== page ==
IMO it's all just a twaddling. The doubters have no chance, than just to attempt for replication of the Seralini's experiments under even more thorough conditions. We are talking about science here and the science is based on experiments, not on political statements and analysis. It's the same situation, like with cold fusion: every scientist is doubting it and whining about cryptic A. Rossi - but no one is willing to replicate the well documented twenty years old experiments of F. Piantelli (who did present the very similar results, BTW).

So do we respect the scientific method or not?

At the moment, when some group of people is not willing to reproduce the findings of another people, then we just face the pathological skepticism (analogy of refusal to have look through Galilei telescope) - it's as simple, as it is.
A2G
1 / 5 (1) Oct 20, 2012
I deal with various doctors in some of my consulting work. I have not met one who didn't think that what Monsanto is doing with GM food and round-up was anything but terrible. Several of them are really pissed about it all, wondering why something has not been done to reign them in and do some long term studies on the effects of the products in question.

I honestly have not had the time to give it my own review, but the doctors I know who are against it have, and they are pretty smart cookies.

As for me I will stick with organic until it is absolutely proven safe. It is my body, not monsanto's.
A2G
1 / 5 (1) Oct 20, 2012
Try this easy simple test. Treat it as a science experiment. Eat only organic food for one month. Everything. You have to really stick to it though. Then after that month, go back and drink a coke, or eat some processed food with the additives.

Your body will tell you all you need to know.

This is what I did. My son got me started on it. I could not believe the different in taste. But if your system is already filled with this artificial crap your system has made adjustments and you get used to it.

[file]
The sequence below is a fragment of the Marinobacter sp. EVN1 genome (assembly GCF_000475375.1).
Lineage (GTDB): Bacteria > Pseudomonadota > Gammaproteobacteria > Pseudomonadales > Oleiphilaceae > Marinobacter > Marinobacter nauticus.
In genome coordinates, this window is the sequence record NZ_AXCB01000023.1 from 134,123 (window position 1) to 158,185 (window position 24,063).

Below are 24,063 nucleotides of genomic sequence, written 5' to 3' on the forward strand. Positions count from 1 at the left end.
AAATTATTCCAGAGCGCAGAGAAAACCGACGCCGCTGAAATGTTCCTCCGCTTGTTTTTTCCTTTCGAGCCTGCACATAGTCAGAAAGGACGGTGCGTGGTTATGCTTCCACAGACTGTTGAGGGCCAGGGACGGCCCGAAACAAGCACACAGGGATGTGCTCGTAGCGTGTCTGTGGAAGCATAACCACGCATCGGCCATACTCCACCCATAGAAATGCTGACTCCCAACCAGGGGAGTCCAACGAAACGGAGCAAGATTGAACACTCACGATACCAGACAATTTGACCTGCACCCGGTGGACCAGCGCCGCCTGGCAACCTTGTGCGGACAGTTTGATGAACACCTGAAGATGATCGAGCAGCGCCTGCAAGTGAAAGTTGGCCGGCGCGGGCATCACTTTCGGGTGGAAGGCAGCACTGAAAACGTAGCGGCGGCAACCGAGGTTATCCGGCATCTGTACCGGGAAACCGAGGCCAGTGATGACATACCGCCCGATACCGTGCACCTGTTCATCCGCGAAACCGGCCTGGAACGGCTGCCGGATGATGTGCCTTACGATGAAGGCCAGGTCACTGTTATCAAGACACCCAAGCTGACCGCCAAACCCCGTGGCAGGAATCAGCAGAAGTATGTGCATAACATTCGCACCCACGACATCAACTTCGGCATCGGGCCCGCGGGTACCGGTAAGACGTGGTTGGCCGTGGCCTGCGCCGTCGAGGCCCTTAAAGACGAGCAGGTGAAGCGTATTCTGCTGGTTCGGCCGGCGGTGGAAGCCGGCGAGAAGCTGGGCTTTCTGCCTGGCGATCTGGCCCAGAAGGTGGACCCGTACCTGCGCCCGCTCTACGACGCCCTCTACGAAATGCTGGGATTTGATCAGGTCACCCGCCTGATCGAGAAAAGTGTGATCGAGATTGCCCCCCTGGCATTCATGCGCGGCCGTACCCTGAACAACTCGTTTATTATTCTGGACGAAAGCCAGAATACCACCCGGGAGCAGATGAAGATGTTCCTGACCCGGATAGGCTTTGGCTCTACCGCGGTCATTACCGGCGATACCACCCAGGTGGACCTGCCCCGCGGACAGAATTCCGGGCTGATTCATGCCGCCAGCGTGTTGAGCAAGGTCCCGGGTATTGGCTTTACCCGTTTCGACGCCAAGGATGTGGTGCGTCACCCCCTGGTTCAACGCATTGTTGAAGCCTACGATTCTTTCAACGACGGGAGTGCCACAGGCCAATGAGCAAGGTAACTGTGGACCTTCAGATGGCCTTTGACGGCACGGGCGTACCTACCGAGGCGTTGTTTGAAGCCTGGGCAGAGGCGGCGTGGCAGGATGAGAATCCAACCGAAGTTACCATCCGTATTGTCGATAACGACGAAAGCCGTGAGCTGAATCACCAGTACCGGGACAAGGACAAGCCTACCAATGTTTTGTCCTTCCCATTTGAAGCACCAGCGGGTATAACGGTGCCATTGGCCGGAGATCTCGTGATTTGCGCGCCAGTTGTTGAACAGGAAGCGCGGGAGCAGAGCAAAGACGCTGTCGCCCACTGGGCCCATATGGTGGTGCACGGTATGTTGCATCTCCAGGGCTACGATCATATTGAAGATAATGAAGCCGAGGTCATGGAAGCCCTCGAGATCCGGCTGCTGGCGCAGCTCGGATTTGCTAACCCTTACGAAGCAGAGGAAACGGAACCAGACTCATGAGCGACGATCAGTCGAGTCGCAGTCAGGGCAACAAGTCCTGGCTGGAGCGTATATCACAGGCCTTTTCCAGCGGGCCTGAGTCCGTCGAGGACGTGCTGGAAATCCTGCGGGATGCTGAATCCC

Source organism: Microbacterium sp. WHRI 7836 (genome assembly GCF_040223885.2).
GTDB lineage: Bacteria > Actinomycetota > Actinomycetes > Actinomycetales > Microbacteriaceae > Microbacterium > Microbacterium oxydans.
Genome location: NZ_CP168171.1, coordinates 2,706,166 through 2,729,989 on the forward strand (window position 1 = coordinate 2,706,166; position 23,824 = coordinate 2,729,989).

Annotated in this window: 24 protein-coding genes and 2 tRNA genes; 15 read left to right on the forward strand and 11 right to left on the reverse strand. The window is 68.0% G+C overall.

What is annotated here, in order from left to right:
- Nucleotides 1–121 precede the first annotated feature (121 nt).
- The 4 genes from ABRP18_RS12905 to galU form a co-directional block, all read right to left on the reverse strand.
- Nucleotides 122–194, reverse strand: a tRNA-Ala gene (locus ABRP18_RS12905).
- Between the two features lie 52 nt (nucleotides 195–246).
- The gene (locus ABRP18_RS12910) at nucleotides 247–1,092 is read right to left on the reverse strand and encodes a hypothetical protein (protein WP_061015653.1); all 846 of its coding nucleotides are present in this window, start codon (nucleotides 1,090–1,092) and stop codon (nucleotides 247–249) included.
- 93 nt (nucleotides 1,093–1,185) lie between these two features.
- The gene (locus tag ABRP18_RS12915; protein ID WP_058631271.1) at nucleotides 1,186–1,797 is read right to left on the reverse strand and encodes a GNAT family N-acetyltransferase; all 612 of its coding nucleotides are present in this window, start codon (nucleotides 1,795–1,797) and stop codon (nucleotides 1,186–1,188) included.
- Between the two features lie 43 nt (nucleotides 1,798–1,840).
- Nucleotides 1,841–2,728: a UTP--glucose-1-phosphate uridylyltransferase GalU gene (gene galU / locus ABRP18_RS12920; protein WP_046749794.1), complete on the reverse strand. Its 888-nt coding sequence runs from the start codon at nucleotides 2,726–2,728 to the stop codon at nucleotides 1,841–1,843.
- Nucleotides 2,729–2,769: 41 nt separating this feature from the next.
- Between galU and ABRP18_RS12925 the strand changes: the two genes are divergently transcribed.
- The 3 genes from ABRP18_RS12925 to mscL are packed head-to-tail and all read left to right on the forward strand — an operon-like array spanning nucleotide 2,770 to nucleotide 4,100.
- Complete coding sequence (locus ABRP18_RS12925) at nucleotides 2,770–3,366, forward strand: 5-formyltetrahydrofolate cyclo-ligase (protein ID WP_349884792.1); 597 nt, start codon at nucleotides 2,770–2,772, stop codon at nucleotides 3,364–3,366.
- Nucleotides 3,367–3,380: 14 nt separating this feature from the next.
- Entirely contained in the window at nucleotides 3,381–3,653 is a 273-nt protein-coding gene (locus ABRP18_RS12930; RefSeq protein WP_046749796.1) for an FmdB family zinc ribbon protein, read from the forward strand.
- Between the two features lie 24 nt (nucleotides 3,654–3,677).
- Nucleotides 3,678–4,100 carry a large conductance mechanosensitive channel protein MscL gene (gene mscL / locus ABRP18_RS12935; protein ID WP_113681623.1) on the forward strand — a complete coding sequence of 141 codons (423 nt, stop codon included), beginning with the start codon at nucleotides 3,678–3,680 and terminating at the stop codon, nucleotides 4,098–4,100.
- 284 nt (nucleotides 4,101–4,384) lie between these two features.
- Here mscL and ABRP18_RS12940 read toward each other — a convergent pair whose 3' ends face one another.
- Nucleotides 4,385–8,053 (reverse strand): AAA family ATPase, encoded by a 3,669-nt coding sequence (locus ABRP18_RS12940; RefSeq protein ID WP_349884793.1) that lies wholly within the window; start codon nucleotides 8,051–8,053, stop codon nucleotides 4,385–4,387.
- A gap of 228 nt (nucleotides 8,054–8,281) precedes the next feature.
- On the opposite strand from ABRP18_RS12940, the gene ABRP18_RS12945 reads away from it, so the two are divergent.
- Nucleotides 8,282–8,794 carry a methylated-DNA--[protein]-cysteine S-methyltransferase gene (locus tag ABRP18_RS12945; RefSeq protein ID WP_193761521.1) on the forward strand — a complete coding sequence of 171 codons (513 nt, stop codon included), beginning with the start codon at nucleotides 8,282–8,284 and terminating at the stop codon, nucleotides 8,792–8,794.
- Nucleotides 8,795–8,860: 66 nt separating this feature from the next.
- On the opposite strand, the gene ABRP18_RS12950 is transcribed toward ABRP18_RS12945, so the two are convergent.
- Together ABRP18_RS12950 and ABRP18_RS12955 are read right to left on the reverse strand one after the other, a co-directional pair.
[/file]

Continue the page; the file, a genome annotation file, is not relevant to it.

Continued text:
Then most importantly. Evaluate how you feel after eliminating artificial food additives from your diet for a month.

Try it you will be hooked. No matter what any study says, I know what it has done for me. $$$$ can buy study results, but they can't buy the truth.
IronhorseA
5 / 5 (1) Oct 20, 2012
US food mostly tastes like crap and Americans are acquiring strange illnesses and deformed shapes. That's enough to know.


That's just california food, they don't know how to cook anything other than 'health food'. ;P
Tweenk
not rated yet Oct 22, 2012
There were at least 24 long-term and multi-generational feeding studies of GM food (e.g. far more thorough than Seralini's, because they also look at the offspring of the test animals), and none of them suggest any health problems.

Links are disallowed here, but go to dx.doi.org and resolve this:
10.1016/j.fct.2011.11.048
Tweenk
not rated yet Oct 22, 2012
The doubters have no chance, than just to attempt for replication of the Seralini's experiments under even more thorough conditions.


Except the experiment was done many times before and results similar to Seralini's were NEVER observed - not to mention that HIS OWN OBSERVATIONS do not show the effect. It's present only in his own mind. Seralini severely misinterpreted his 'study' to say what he and his backers want - unless you believe that all of those previous 24 studies were corrupted by Monsanto and Seralini is the only white knight.

Personally I think it's far more plausible that Seralini was ideologically or financially motivated into falsifying his conclusions than that every other researcher was bribed by a single company. (NB, worldwide organic food sales dwarf Monsanto's total revenue roughly 5 to 1, $60 billion vs $12 billion.)
antialias_physorg
5 / 5 (1) Oct 22, 2012
Just label the GM crap (and any processed food that contains it) and let the consumer decide.
Caliban
not rated yet Oct 22, 2012
Personally I think it's far more plausible that Seralini was ideologically or financially motivated into falsifying his conclusions than that every other researcher was bribed by a single company. (NB, worldwide organic food sales dwarf Monsanto's total revenue roughly 5 to 1, $60 billion vs $12 billion.)


@tweenk,

Care to cite a source for that income claim?